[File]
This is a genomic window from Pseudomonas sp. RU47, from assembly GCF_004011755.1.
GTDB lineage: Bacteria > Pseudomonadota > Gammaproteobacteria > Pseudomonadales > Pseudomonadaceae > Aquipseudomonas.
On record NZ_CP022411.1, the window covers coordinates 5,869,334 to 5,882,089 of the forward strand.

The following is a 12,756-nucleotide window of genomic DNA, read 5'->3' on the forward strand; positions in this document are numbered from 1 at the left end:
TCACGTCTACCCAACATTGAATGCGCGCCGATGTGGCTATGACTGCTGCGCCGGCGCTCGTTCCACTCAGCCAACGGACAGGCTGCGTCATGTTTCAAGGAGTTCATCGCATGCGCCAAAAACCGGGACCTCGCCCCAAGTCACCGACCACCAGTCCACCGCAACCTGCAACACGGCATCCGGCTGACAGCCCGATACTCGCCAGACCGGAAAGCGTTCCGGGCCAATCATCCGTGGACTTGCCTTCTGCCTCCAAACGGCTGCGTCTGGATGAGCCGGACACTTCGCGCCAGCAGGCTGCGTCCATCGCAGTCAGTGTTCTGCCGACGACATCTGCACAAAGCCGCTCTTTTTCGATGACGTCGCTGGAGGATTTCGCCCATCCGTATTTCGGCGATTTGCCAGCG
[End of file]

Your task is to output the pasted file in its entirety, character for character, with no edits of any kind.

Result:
This is a genomic window from Pseudomonas sp. RU47, from assembly GCF_004011755.1.
GTDB lineage: Bacteria > Pseudomonadota > Gammaproteobacteria > Pseudomonadales > Pseudomonadaceae > Aquipseudomonas.
On record NZ_CP022411.1, the window covers coordinates 5,869,334 to 5,882,089 of the forward strand.

The following is a 12,756-nucleotide window of genomic DNA, read 5'->3' on the forward strand; positions in this document are numbered from 1 at the left end:
TCACGTCTACCCAACATTGAATGCGCGCCGATGTGGCTATGACTGCTGCGCCGGCGCTCGTTCCACTCAGCCAACGGACAGGCTGCGTCATGTTTCAAGGAGTTCATCGCATGCGCCAAAAACCGGGACCTCGCCCCAAGTCACCGACCACCAGTCCACCGCAACCTGCAACACGGCATCCGGCTGACAGCCCGATACTCGCCAGACCGGAAAGCGTTCCGGGCCAATCATCCGTGGACTTGCCTTCTGCCTCCAAACGGCTGCGTCTGGATGAGCCGGACACTTCGCGCCAGCAGGCTGCGTCCATCGCAGTCAGTGTTCTGCCGACGACATCTGCACAAAGCCGCTCTTTTTCGATGACGTCGCTGGAGGATTTCGCCCATCCGTATTTCGGCGATTTGCCAGCG